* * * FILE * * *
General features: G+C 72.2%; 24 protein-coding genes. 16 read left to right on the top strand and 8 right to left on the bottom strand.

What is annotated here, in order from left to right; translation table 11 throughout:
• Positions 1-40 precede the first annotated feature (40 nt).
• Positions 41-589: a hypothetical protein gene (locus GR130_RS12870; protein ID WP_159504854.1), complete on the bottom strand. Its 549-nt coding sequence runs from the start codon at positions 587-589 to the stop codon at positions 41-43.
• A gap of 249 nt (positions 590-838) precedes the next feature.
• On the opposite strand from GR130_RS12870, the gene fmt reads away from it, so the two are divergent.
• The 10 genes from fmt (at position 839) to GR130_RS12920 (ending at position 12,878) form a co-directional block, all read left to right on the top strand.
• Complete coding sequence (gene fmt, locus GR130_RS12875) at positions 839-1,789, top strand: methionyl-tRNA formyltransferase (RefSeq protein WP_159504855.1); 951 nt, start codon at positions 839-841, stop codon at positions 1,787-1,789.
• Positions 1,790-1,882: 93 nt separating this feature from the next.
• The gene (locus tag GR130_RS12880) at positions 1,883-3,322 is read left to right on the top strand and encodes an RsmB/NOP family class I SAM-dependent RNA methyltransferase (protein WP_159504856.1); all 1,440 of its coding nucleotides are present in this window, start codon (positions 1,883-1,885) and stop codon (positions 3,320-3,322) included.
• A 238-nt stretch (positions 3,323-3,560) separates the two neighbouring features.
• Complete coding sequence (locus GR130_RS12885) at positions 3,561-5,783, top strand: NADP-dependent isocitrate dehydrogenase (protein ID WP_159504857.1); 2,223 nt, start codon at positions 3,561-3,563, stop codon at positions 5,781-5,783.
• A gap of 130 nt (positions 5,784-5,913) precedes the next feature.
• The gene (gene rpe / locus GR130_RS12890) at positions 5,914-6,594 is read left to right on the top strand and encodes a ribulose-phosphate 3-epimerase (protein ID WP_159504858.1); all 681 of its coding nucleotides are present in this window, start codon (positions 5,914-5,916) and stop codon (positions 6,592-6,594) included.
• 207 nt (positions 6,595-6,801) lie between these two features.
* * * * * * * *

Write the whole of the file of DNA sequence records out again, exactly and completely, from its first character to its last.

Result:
General features: G+C 72.2%; 24 protein-coding genes. 16 read left to right on the top strand and 8 right to left on the bottom strand.

What is annotated here, in order from left to right; translation table 11 throughout:
• Positions 1-40 precede the first annotated feature (40 nt).
• Positions 41-589: a hypothetical protein gene (locus GR130_RS12870; protein ID WP_159504854.1), complete on the bottom strand. Its 549-nt coding sequence runs from the start codon at positions 587-589 to the stop codon at positions 41-43.
• A gap of 249 nt (positions 590-838) precedes the next feature.
• On the opposite strand from GR130_RS12870, the gene fmt reads away from it, so the two are divergent.
• The 10 genes from fmt (at position 839) to GR130_RS12920 (ending at position 12,878) form a co-directional block, all read left to right on the top strand.
• Complete coding sequence (gene fmt, locus GR130_RS12875) at positions 839-1,789, top strand: methionyl-tRNA formyltransferase (RefSeq protein WP_159504855.1); 951 nt, start codon at positions 839-841, stop codon at positions 1,787-1,789.
• Positions 1,790-1,882: 93 nt separating this feature from the next.
• The gene (locus tag GR130_RS12880) at positions 1,883-3,322 is read left to right on the top strand and encodes an RsmB/NOP family class I SAM-dependent RNA methyltransferase (protein WP_159504856.1); all 1,440 of its coding nucleotides are present in this window, start codon (positions 1,883-1,885) and stop codon (positions 3,320-3,322) included.
• A 238-nt stretch (positions 3,323-3,560) separates the two neighbouring features.
• Complete coding sequence (locus GR130_RS12885) at positions 3,561-5,783, top strand: NADP-dependent isocitrate dehydrogenase (protein ID WP_159504857.1); 2,223 nt, start codon at positions 3,561-3,563, stop codon at positions 5,781-5,783.
• A gap of 130 nt (positions 5,784-5,913) precedes the next feature.
• The gene (gene rpe / locus GR130_RS12890) at positions 5,914-6,594 is read left to right on the top strand and encodes a ribulose-phosphate 3-epimerase (protein ID WP_159504858.1); all 681 of its coding nucleotides are present in this window, start codon (positions 5,914-5,916) and stop codon (positions 6,592-6,594) included.
• 207 nt (positions 6,595-6,801) lie between these two features.